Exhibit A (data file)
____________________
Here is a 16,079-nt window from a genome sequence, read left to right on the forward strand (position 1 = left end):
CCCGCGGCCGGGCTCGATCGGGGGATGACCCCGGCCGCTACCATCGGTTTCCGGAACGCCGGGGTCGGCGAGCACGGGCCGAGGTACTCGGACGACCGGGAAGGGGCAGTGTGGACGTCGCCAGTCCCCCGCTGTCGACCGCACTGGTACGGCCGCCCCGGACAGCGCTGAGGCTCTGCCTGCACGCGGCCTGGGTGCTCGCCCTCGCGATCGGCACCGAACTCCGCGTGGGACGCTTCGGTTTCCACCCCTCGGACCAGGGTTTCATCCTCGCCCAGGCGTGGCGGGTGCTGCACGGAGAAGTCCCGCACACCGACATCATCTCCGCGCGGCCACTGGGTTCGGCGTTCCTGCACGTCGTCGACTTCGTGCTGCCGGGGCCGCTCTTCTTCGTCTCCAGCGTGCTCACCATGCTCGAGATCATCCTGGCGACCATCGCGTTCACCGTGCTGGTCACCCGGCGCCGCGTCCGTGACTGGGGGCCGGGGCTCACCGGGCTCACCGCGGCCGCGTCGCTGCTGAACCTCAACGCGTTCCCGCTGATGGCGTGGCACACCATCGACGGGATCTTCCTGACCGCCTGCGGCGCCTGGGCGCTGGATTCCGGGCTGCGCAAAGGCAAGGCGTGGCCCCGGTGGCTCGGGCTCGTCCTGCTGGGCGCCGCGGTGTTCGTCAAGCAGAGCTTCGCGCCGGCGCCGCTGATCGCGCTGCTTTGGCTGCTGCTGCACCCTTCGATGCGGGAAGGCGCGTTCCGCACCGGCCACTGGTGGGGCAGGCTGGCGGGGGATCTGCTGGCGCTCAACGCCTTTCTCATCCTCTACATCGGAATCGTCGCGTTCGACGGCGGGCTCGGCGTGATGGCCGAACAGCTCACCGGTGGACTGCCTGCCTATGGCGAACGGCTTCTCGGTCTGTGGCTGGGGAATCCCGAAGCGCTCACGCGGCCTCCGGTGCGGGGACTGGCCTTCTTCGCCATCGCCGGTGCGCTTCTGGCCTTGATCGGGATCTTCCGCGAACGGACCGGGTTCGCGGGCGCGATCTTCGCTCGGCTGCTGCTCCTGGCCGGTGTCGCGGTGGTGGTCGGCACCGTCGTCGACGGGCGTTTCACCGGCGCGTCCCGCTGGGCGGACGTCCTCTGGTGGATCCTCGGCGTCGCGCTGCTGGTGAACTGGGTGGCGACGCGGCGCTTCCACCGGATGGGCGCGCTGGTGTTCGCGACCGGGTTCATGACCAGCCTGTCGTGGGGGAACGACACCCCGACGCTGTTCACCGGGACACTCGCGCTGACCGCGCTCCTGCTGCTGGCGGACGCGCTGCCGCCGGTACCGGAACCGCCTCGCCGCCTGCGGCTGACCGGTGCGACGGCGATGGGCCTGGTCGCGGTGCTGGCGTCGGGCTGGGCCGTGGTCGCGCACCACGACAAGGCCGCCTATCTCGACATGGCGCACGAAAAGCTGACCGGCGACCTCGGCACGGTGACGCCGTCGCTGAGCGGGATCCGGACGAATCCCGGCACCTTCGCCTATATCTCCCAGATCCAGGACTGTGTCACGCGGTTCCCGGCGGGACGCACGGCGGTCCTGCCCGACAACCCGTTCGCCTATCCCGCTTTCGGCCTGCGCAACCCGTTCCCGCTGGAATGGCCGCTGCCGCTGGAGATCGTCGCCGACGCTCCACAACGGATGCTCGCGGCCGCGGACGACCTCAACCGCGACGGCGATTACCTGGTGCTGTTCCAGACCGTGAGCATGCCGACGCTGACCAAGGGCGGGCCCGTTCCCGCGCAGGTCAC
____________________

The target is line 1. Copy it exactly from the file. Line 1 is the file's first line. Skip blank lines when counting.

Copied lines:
Here is a 16,079-nt window from a genome sequence, read left to right on the forward strand (position 1 = left end):